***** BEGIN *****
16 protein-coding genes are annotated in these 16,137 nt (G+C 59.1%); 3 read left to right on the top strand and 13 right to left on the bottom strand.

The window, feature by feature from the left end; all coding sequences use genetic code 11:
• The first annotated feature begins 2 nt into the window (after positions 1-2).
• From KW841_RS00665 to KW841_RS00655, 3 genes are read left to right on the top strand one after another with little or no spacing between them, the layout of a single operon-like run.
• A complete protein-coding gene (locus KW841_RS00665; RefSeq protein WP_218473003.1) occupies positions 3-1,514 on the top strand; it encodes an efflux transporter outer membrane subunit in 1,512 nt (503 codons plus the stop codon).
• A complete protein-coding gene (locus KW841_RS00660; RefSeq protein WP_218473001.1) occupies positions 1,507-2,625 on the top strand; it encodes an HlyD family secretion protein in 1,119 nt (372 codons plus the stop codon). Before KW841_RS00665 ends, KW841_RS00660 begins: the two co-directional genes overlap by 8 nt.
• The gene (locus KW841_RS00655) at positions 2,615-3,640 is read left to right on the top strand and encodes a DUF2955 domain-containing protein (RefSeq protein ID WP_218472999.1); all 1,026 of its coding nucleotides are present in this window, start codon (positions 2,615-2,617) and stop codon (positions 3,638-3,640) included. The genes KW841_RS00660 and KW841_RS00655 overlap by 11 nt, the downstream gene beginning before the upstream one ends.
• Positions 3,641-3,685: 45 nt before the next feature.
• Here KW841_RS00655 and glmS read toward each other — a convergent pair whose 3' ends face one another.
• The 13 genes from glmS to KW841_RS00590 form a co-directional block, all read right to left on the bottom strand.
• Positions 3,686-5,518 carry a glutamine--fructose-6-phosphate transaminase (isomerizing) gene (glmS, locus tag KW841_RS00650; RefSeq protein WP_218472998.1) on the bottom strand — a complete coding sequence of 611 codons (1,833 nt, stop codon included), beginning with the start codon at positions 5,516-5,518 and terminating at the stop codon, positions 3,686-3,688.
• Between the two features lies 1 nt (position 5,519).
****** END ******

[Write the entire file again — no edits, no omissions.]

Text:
16 protein-coding genes are annotated in these 16,137 nt (G+C 59.1%); 3 read left to right on the top strand and 13 right to left on the bottom strand.

The window, feature by feature from the left end; all coding sequences use genetic code 11:
• The first annotated feature begins 2 nt into the window (after positions 1-2).
• From KW841_RS00665 to KW841_RS00655, 3 genes are read left to right on the top strand one after another with little or no spacing between them, the layout of a single operon-like run.
• A complete protein-coding gene (locus KW841_RS00665; RefSeq protein WP_218473003.1) occupies positions 3-1,514 on the top strand; it encodes an efflux transporter outer membrane subunit in 1,512 nt (503 codons plus the stop codon).
• A complete protein-coding gene (locus KW841_RS00660; RefSeq protein WP_218473001.1) occupies positions 1,507-2,625 on the top strand; it encodes an HlyD family secretion protein in 1,119 nt (372 codons plus the stop codon). Before KW841_RS00665 ends, KW841_RS00660 begins: the two co-directional genes overlap by 8 nt.
• The gene (locus KW841_RS00655) at positions 2,615-3,640 is read left to right on the top strand and encodes a DUF2955 domain-containing protein (RefSeq protein ID WP_218472999.1); all 1,026 of its coding nucleotides are present in this window, start codon (positions 2,615-2,617) and stop codon (positions 3,638-3,640) included. The genes KW841_RS00660 and KW841_RS00655 overlap by 11 nt, the downstream gene beginning before the upstream one ends.
• Positions 3,641-3,685: 45 nt before the next feature.
• Here KW841_RS00655 and glmS read toward each other — a convergent pair whose 3' ends face one another.
• The 13 genes from glmS to KW841_RS00590 form a co-directional block, all read right to left on the bottom strand.
• Positions 3,686-5,518 carry a glutamine--fructose-6-phosphate transaminase (isomerizing) gene (glmS, locus tag KW841_RS00650; RefSeq protein WP_218472998.1) on the bottom strand — a complete coding sequence of 611 codons (1,833 nt, stop codon included), beginning with the start codon at positions 5,516-5,518 and terminating at the stop codon, positions 3,686-3,688.
• Between the two features lies 1 nt (position 5,519).